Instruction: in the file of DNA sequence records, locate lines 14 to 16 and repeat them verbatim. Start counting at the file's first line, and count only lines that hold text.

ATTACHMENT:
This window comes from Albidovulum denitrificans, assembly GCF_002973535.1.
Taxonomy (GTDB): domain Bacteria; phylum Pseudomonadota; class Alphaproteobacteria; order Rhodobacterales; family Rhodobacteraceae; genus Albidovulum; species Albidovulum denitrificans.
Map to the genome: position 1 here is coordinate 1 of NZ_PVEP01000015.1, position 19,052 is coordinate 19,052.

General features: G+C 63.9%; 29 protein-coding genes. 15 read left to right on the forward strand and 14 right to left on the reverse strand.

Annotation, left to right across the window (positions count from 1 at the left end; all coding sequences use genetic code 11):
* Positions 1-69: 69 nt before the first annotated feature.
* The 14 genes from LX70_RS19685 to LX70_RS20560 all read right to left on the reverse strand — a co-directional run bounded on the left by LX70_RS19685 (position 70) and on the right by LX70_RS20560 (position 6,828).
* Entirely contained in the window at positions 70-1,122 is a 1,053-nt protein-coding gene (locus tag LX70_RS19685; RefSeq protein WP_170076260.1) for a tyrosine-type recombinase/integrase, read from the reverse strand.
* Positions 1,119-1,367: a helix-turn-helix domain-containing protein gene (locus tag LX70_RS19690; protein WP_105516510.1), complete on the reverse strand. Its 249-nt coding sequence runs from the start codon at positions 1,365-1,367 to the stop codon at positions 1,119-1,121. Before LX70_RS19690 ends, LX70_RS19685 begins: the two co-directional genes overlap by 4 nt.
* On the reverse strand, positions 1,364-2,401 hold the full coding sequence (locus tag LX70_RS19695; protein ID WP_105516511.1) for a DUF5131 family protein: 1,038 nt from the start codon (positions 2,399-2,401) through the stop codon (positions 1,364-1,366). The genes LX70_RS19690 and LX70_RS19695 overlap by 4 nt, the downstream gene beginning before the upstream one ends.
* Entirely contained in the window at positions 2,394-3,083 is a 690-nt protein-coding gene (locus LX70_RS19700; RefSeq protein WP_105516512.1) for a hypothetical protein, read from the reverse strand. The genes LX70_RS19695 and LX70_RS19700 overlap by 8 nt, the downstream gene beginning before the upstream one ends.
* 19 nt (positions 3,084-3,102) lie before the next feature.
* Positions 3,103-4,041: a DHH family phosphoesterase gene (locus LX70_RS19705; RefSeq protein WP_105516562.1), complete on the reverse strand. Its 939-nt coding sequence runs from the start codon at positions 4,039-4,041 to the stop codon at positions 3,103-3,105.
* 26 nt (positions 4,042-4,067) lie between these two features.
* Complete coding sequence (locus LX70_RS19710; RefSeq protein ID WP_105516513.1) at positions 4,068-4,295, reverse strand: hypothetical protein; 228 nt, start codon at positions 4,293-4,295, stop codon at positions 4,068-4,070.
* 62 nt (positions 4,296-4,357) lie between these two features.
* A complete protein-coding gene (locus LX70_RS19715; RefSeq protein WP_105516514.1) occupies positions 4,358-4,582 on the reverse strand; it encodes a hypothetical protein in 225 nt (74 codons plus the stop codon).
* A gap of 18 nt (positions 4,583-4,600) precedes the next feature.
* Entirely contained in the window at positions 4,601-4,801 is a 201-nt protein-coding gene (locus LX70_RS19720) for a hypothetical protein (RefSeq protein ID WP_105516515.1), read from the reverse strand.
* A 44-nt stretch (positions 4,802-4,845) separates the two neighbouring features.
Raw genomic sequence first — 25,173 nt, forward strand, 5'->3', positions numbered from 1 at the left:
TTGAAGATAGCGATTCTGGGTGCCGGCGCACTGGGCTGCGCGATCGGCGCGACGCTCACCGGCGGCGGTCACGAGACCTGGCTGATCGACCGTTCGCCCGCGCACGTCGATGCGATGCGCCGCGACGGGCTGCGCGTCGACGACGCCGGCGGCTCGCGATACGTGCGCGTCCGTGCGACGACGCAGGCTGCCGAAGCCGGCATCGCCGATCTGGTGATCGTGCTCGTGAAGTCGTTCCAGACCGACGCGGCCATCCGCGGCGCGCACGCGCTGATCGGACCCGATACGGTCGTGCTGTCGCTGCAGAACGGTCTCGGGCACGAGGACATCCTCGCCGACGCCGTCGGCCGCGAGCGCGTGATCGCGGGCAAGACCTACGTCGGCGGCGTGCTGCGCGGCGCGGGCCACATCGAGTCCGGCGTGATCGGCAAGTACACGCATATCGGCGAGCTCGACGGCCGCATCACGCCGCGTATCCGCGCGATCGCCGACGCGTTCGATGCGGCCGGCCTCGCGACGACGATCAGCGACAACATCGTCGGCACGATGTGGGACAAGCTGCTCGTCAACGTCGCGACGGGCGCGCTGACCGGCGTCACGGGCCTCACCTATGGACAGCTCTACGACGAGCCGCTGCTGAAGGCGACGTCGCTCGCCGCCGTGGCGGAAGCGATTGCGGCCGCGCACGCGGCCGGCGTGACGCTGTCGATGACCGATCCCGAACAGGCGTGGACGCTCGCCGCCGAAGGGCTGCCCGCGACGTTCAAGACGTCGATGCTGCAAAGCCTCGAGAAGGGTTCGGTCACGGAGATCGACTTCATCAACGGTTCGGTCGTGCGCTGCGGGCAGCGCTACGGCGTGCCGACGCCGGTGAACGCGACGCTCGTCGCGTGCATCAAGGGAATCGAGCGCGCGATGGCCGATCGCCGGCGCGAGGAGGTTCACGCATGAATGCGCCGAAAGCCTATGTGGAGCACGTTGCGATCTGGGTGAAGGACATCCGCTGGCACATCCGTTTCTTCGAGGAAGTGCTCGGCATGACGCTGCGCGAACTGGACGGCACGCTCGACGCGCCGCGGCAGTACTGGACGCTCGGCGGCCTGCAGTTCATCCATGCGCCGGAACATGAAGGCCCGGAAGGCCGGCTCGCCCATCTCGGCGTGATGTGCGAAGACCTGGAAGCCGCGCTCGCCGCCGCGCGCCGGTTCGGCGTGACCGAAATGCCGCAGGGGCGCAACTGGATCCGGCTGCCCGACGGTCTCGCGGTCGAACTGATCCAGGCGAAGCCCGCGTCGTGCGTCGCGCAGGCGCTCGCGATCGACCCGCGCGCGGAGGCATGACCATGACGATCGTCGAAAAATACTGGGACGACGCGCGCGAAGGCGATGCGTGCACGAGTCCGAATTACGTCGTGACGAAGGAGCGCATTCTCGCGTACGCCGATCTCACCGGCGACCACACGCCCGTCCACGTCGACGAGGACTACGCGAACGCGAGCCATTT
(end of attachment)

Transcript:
* 26 nt (positions 4,042-4,067) lie between these two features.
* Complete coding sequence (locus LX70_RS19710; RefSeq protein ID WP_105516513.1) at positions 4,068-4,295, reverse strand: hypothetical protein; 228 nt, start codon at positions 4,293-4,295, stop codon at positions 4,068-4,070.
* 62 nt (positions 4,296-4,357) lie between these two features.